When General Mahone started to retake the crater, he asked Major John Cheves Haskel to see if he could get some mortars close to the site. Lt. Alexander McQueen took 2 mortars and about 10 men from the battery and made his way forward. An eyewitness, J. W. Andrews of the 23rd South Carolin Regiment, wrote:
Sumter [S.C.] had an artillery company in the Crater fight (Hugh Garden, captain). Captain Garden being absent, the commander was Lieutenant Alexander McQueen. Under his directions the battery did most effective service with mortars. The mortars were trained on the Crater, into which the enemy had been forced. The first and second shells thrown, bursted over the Crater, but each succeeding shell fell into the Crater, resulting in the upheavel into mid-air many blue fragments as the shells exploded.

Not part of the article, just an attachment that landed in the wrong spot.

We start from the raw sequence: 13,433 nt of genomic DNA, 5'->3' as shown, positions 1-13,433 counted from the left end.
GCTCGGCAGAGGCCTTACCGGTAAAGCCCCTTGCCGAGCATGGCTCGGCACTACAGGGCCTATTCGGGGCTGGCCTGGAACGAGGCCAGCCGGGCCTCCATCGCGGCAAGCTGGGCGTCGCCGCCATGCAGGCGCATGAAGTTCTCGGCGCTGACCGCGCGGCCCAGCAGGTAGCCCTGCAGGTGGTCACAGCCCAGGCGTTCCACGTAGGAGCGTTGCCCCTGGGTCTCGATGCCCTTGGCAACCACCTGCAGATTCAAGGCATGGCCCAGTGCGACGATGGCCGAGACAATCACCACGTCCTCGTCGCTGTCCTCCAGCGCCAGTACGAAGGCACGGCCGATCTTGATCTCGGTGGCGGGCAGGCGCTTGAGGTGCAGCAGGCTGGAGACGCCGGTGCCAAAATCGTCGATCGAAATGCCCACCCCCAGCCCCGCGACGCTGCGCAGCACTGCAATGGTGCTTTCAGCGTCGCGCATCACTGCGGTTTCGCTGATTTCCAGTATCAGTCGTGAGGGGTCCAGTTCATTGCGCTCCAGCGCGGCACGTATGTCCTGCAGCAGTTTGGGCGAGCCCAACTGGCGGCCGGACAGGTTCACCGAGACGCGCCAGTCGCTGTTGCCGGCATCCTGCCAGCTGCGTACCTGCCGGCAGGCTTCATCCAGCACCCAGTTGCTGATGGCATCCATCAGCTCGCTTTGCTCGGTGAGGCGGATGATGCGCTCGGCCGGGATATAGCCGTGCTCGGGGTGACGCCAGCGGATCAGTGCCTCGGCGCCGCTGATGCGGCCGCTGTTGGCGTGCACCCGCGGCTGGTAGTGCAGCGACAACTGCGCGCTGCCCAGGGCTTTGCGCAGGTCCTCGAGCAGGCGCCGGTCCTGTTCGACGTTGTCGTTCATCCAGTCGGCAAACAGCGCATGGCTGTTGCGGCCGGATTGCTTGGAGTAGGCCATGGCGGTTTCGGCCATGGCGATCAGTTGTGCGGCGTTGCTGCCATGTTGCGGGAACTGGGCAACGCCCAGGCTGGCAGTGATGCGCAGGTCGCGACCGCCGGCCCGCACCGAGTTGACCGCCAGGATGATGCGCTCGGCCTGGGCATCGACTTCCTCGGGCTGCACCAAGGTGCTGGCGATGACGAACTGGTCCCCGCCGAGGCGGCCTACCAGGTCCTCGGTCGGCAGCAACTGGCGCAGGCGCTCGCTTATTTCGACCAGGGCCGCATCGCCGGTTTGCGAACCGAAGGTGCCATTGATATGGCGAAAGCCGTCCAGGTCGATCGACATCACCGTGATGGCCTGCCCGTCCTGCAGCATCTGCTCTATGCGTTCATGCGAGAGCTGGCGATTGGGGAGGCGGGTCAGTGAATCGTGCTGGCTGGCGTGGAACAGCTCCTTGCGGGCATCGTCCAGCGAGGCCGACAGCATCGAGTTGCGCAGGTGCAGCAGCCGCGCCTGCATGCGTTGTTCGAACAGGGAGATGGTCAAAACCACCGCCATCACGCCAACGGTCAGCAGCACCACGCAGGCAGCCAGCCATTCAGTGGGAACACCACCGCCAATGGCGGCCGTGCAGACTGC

Glen Dedmont contintues the story:
Starting at about one hundred yards range, the Lieutenant and his Palmetto cannoneers trained the rounds into the pit. They began advancing the guns, with each movement decreasing the propellant charge to accommodate the decreased range. Over the next two hours, they advanced the pieces to within twenty yards of the pit. "The enemy were again so close that we could hear them calling," Haskell said, "so we began throwing shells with squibs for charges, and every few minutes numbers would dash into our lines crying for quarter."
The mortar barrage stopped the Federals cold, and then at about one in the afternoon, Gen. John Sander's Brigade, men from the 21st N.C. (Hoke's Division), and Elliott's 17th S.C. moved in to engage the trapped bluecoats. The hapless Federals had no choice but to fight hand-to-hand or surrender as the fresh Confederates poured over the rim of the pit. By 2:00 p.m., the Battle of the Crater was over. The mortars and infantry had taken a fearful toll. It was reported that in some places the dead were piled eight deep.